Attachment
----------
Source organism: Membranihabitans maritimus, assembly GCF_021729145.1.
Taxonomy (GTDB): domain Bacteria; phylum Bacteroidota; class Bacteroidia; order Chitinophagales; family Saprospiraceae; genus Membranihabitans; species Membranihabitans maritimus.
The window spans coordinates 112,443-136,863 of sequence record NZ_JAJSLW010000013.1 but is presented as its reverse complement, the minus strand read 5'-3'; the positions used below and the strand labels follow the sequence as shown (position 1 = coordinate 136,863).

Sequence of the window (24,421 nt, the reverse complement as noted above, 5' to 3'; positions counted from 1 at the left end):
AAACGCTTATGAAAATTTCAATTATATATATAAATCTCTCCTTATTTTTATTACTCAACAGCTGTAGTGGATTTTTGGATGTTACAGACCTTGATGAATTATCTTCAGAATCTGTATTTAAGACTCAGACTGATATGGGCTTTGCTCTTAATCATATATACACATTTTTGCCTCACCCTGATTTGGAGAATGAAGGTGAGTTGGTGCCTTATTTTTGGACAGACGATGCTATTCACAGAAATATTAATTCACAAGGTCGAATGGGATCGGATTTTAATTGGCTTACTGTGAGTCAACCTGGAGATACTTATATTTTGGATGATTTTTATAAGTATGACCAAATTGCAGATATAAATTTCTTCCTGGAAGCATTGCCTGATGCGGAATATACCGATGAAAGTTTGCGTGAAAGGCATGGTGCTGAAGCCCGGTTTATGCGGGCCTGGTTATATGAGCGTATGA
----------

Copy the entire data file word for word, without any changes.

Source organism: Membranihabitans maritimus, assembly GCF_021729145.1.
Taxonomy (GTDB): domain Bacteria; phylum Bacteroidota; class Bacteroidia; order Chitinophagales; family Saprospiraceae; genus Membranihabitans; species Membranihabitans maritimus.
The window spans coordinates 112,443-136,863 of sequence record NZ_JAJSLW010000013.1 but is presented as its reverse complement, the minus strand read 5'-3'; the positions used below and the strand labels follow the sequence as shown (position 1 = coordinate 136,863).

Sequence of the window (24,421 nt, the reverse complement as noted above, 5' to 3'; positions counted from 1 at the left end):
AAACGCTTATGAAAATTTCAATTATATATATAAATCTCTCCTTATTTTTATTACTCAACAGCTGTAGTGGATTTTTGGATGTTACAGACCTTGATGAATTATCTTCAGAATCTGTATTTAAGACTCAGACTGATATGGGCTTTGCTCTTAATCATATATACACATTTTTGCCTCACCCTGATTTGGAGAATGAAGGTGAGTTGGTGCCTTATTTTTGGACAGACGATGCTATTCACAGAAATATTAATTCACAAGGTCGAATGGGATCGGATTTTAATTGGCTTACTGTGAGTCAACCTGGAGATACTTATATTTTGGATGATTTTTATAAGTATGACCAAATTGCAGATATAAATTTCTTCCTGGAAGCATTGCCTGATGCGGAATATACCGATGAAAGTTTGCGTGAAAGGCATGGTGCTGAAGCCCGGTTTATGCGGGCCTGGTTATATGAGCGTATGA